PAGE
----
Top Marine wants to lighten the weight carried by grunts
The top Marine is looking for ways to lighten the burden carried by grunts, while also making them more lethal by adding new tech, rockets and drones.
Some of those initiatives to lighten infantry Marines’ loads might include new methods of powering equipment, rechargeable batteries or new ammunition that doesn’t have brass casings.
“Weight is everything,” Gen. Robert B. Neller, the commandant of the Marine Corps, told reporters at a National Defense Industrial Association event in early March. But “we keep putting more stuff on them.”
The Corps’ new efforts to reduce the weight burden on grunts also is part of an overall effort to lighten the entire ground combat element to make it more maneuverable and lethal.
To do that, the Corps is reducing the number of some of its older anti-tank missile systems like the heavy and cumbersome tube-launched, optically tracked, wire-guided, or TOW, system and replacing it with more FGM-148 Javelins. The Javelin is a man-portable anti-tank weapon system that uses an infrared guidance system.
The force has also been adding new tech. For example, the Marines recently added a new rifle-mounted laser range finder, and Neller is pushing tactical drones to every infantry squad.
And soon, some Marines will be carrying ruggedized hand-held tablets that will help Marines rain down more accurate air and artillery fire.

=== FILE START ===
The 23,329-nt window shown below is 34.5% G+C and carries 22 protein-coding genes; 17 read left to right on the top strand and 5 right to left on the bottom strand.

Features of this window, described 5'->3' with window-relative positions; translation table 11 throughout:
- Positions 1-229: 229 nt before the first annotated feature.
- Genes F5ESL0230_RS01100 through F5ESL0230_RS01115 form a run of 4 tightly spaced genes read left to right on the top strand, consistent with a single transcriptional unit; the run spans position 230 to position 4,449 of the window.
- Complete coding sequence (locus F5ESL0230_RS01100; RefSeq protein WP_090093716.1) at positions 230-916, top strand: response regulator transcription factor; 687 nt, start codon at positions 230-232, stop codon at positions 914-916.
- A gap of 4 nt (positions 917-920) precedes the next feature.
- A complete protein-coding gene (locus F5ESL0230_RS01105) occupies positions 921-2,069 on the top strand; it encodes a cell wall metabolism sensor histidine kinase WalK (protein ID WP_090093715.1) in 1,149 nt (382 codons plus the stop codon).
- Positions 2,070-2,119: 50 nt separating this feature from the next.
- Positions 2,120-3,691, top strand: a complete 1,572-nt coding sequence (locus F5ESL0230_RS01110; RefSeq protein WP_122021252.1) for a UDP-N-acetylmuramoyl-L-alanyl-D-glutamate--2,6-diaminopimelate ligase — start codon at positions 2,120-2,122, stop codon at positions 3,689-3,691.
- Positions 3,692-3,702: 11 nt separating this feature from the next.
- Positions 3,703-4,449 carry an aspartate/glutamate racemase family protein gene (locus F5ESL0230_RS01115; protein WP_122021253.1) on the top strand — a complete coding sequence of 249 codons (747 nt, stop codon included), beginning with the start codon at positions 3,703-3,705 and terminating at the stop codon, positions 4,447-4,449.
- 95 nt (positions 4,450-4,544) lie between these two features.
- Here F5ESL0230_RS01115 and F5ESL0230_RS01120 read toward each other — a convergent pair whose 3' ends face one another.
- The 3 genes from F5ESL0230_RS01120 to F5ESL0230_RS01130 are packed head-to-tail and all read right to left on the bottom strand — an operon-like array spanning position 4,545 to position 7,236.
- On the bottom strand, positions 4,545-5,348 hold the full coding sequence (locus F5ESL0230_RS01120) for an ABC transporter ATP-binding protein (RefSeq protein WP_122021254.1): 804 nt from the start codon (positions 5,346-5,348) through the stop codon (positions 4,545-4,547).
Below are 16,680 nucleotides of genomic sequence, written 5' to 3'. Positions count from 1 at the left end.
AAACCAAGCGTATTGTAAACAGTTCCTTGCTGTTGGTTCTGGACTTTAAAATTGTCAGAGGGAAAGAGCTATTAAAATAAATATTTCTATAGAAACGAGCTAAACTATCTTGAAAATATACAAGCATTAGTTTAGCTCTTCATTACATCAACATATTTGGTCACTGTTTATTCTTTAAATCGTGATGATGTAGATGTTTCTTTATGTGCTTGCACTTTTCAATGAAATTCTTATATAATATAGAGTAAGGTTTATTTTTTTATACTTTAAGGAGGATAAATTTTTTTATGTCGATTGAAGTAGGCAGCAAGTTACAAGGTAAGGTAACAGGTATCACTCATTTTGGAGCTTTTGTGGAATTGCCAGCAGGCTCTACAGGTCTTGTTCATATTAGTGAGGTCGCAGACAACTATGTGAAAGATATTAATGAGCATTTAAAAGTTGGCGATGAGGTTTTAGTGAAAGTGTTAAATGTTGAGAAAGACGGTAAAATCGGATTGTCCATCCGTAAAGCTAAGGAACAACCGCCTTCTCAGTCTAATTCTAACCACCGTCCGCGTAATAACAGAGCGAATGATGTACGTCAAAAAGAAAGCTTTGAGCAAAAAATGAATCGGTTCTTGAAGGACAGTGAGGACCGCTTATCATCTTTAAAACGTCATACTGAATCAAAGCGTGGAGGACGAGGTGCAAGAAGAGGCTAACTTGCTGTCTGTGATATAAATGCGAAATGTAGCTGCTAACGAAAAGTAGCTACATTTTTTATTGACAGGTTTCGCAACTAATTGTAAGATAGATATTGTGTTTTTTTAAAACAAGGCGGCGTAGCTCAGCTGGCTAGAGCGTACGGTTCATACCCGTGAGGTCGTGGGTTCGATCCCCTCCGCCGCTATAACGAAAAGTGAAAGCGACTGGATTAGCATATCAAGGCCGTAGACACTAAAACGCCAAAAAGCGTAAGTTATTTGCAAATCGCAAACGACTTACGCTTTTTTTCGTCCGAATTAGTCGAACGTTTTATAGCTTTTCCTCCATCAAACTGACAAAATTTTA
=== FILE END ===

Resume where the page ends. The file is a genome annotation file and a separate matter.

The new tech provides added lethality, but it also means more weight and more batteries grunts must carry on patrol.
With Marines at times carrying weight more than 100 lbs., every added piece of gear is a big deal. The human body can only carry about 60 percent of its body weight, Neller explained. That means bigger people can carry more weight.
“The physical reality of being infantry causes you to make certain decisions,” Neller said.
After a 15-mile movement a grunt might say, “I didn’t need this, I didn’t need that,” but the reality is “they may need it later.”
“I’ve got to have ammo, I’ve got to have water, I’ve got to have something to eat maybe, and then everything else becomes a decision,” Neller said.
Some of the solutions might be changing out the brass ammo casings and giving grunts rechargeable batteries or alternative ways to charge their gear.
Tank rounds 15 years ago used to have brass casings, now it’s just the main round and a base that is consumed with the kinetic energy when the round is fired.
Today, “there’s ammunition being made like that,” Neller said. New ammo casings might be made of some kind of polymer or synthetic material.
A lighter and nimbler infantry has the added bonus of reducing logistics constraints and also reducing injuries.